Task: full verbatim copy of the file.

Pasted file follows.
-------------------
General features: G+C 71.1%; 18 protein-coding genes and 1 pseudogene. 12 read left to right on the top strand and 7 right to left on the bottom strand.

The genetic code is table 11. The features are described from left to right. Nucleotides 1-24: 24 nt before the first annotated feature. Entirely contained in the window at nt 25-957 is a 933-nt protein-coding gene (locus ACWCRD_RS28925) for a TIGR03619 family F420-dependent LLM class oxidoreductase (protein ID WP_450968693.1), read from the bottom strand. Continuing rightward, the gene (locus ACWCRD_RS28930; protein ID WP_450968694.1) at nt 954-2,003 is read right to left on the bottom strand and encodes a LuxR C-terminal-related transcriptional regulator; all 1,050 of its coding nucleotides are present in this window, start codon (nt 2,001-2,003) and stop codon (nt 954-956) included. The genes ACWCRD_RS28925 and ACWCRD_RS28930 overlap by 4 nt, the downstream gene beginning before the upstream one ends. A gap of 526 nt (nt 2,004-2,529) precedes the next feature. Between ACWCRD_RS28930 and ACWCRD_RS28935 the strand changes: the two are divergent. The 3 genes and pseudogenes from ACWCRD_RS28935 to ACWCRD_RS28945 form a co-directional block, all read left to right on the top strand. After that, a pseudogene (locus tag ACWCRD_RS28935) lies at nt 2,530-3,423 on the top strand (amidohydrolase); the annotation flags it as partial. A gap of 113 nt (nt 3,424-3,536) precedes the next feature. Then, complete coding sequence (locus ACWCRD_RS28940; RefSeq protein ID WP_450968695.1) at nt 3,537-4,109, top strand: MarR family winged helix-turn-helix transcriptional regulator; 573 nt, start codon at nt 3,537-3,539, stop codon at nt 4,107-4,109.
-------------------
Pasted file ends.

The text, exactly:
General features: G+C 71.1%; 18 protein-coding genes and 1 pseudogene. 12 read left to right on the top strand and 7 right to left on the bottom strand.

The genetic code is table 11. The features are described from left to right. Nucleotides 1-24: 24 nt before the first annotated feature. Entirely contained in the window at nt 25-957 is a 933-nt protein-coding gene (locus ACWCRD_RS28925) for a TIGR03619 family F420-dependent LLM class oxidoreductase (protein ID WP_450968693.1), read from the bottom strand. Continuing rightward, the gene (locus ACWCRD_RS28930; protein ID WP_450968694.1) at nt 954-2,003 is read right to left on the bottom strand and encodes a LuxR C-terminal-related transcriptional regulator; all 1,050 of its coding nucleotides are present in this window, start codon (nt 2,001-2,003) and stop codon (nt 954-956) included. The genes ACWCRD_RS28925 and ACWCRD_RS28930 overlap by 4 nt, the downstream gene beginning before the upstream one ends. A gap of 526 nt (nt 2,004-2,529) precedes the next feature. Between ACWCRD_RS28930 and ACWCRD_RS28935 the strand changes: the two are divergent. The 3 genes and pseudogenes from ACWCRD_RS28935 to ACWCRD_RS28945 form a co-directional block, all read left to right on the top strand. After that, a pseudogene (locus tag ACWCRD_RS28935) lies at nt 2,530-3,423 on the top strand (amidohydrolase); the annotation flags it as partial. A gap of 113 nt (nt 3,424-3,536) precedes the next feature. Then, complete coding sequence (locus ACWCRD_RS28940; RefSeq protein ID WP_450968695.1) at nt 3,537-4,109, top strand: MarR family winged helix-turn-helix transcriptional regulator; 573 nt, start codon at nt 3,537-3,539, stop codon at nt 4,107-4,109.